House Memory: On Activity Traces
as a Form of Cultural Heritage
We visited 20 houses and conductedsemi-structured interviews with thehomeowners. Each interview startedwith several factual questions such as:When was your house built? How longhave you been living here? We thenasked participants what they knewabout the house’s history, who had livedthere before them, and how they learnedabout the house’s past.
We further situated our interviewsthrough a show-and-tell-style exercise inwhich participants gave us a home tourwith an emphasis on changes made tothe house over the years either by themor previous owners. When participantswere telling us about specific homerepair or improvement projects, weprobed how they dealt with the traces ofprior work (or lack thereof ) when theywere trying to modify or appropriate theplace to fit their own needs and tastes.
We asked questions such as: Was thereanything surprising or unexpectedin this project? What guesswork didyou have to do? What did you learnabout the house from this project? Ifparticipants had records about thehouse, we asked about whether thoserecords were useful in these projects.
The home tour and walkthrough ofartifacts and records also occasionallytook the conversation back to thebroader historical background of thehouse and the neighborhood.
Our fieldwork led us to a few insightsthat have implications for designingpotential ways of using digital traces leftin a place in the long term. We describethem here.
The traces passed on and the ones
left behind. What carries traces, and
where can traces be found? These were
As everyday places become more
aware of what we do, an enormous
volume of activity traces can be
captured and potentially amassed
over the long run. Yet the narratives
surrounding those technologies mostly
focus on short-term gains in efficiency
and comfort; few have considered the
long-term value of those captured
traces. We are concerned that traces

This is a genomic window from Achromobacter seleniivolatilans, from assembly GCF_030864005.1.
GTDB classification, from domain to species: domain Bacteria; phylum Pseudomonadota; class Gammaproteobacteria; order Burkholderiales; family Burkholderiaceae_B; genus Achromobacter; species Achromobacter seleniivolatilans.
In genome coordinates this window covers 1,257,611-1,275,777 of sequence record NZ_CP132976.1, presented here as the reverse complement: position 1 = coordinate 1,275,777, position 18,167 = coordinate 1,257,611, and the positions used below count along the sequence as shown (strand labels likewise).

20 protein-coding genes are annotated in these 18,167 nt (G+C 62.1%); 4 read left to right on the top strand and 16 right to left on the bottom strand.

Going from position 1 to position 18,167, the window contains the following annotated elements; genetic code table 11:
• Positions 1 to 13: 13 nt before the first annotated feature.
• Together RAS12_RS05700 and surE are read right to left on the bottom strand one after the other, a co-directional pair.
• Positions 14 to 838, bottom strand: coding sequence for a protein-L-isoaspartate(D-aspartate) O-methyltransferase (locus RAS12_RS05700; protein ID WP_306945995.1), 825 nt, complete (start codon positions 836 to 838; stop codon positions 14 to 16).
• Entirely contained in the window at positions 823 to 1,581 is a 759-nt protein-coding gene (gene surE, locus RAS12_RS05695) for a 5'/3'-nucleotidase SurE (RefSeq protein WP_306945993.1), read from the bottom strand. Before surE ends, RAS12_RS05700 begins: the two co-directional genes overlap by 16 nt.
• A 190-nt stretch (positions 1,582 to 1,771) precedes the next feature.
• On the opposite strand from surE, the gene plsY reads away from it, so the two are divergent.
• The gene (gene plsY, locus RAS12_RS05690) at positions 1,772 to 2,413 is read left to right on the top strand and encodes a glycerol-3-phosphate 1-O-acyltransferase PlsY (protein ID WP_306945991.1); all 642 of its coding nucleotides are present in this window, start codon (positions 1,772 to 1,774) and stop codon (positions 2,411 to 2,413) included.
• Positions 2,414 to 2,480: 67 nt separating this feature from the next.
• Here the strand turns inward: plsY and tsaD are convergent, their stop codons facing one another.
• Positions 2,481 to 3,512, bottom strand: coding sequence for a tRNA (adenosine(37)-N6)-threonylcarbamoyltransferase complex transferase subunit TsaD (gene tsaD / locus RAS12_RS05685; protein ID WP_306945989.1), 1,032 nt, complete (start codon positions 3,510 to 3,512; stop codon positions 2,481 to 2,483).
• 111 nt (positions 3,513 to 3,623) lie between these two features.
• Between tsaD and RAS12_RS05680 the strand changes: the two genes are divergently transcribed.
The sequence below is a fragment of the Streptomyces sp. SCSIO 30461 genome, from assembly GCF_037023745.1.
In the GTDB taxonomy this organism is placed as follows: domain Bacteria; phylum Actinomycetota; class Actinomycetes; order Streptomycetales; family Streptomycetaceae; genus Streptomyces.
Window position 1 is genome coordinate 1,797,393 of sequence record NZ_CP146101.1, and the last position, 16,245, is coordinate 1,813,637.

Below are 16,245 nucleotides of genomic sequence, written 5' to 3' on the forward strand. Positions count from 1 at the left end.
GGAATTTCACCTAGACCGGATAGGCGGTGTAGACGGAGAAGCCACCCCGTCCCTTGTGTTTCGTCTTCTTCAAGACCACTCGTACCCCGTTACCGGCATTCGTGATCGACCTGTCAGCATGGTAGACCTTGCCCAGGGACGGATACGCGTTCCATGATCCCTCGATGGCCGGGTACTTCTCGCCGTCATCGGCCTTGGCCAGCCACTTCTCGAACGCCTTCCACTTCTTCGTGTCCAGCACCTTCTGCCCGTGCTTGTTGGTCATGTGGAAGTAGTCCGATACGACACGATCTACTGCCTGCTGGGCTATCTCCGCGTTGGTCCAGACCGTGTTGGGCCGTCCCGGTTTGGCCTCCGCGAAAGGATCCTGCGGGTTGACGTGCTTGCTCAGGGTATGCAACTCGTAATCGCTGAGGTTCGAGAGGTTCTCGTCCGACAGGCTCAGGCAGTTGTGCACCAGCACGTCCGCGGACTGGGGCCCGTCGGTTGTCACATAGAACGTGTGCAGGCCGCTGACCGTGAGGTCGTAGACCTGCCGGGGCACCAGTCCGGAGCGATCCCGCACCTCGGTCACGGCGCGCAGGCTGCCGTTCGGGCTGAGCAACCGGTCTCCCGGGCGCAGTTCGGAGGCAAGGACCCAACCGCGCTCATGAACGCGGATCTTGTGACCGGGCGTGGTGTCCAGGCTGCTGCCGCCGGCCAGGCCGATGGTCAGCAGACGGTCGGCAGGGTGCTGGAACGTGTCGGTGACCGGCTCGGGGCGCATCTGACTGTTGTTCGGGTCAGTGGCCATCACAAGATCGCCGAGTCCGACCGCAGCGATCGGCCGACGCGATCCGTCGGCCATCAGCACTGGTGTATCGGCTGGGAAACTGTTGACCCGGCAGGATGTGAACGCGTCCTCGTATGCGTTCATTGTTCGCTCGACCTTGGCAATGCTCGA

will be discarded prematurely, since
the perceived risk to privacy easily
outweighs the as yet unclear benefits.
Thus, it is important to ask: How mightwe, or rather our future generations,find digital footprints left in a placeuseful in the long term?
Our research and design work [ 3]suggests that activity traces capturedby everyday places can be a new form ofcultural heritage for people who comeafter us. Here, we will use several designconcepts to illustrate the idea that thosetraces, no matter how unremarkablethey appear to be, can potentially serveas resources for our descendants toconnect with us and our times.
Admittedly, it is difficult to
anticipate how people in the far
future might interpret, use, and
act on the traces their predecessors
left. Nonetheless, we believe today’s
designers can gain inspiration by
looking closely at comparable practices
of interpreting historical traces in the
present (which is, after all, the future
of the past). Accordingly, we examined
how people today make sense of and
make use of the traces they found in
the places where they live. What we
learned from our fieldwork inspired and
grounded our designs.
To be more specific, we studiedhow current homeowners interpretedand used previous occupants’ tracesof inhabiting and appropriating theirhomes in the Midwestern UnitedStates. We chose to examine houses—especially old houses—over othertypes of places for two reasons. First,every owner of a house leaves long-lasting personal and family markson the house through, for example,remodeling and reconfiguring thespace, and these marks often carrysignificant meaning. Second, thedomestic environment is becoming oneof the most instrumented spaces thatcapture and hold new types of traces.
Tao Dong, Mark W. Newman, and Mark S. Ackerman, University of Michigan
→ People find meaning in historical
traces in their houses even when
they appear to be unremarkable.
→ We need to design for both practicaland evocative uses of traces leftin places.
→ We must strike a balance betweennear-term concerns about privacyover traces and their potential valueto future generations.
This forum aims to offer and promote a rich discussion at the intersection of art, performance, and culture that expands theboundaries of HCI while broadening our understanding of how things of the past come to matter in the present.
— Elisa Giaccardi, EditorFORUM ON HERITAGE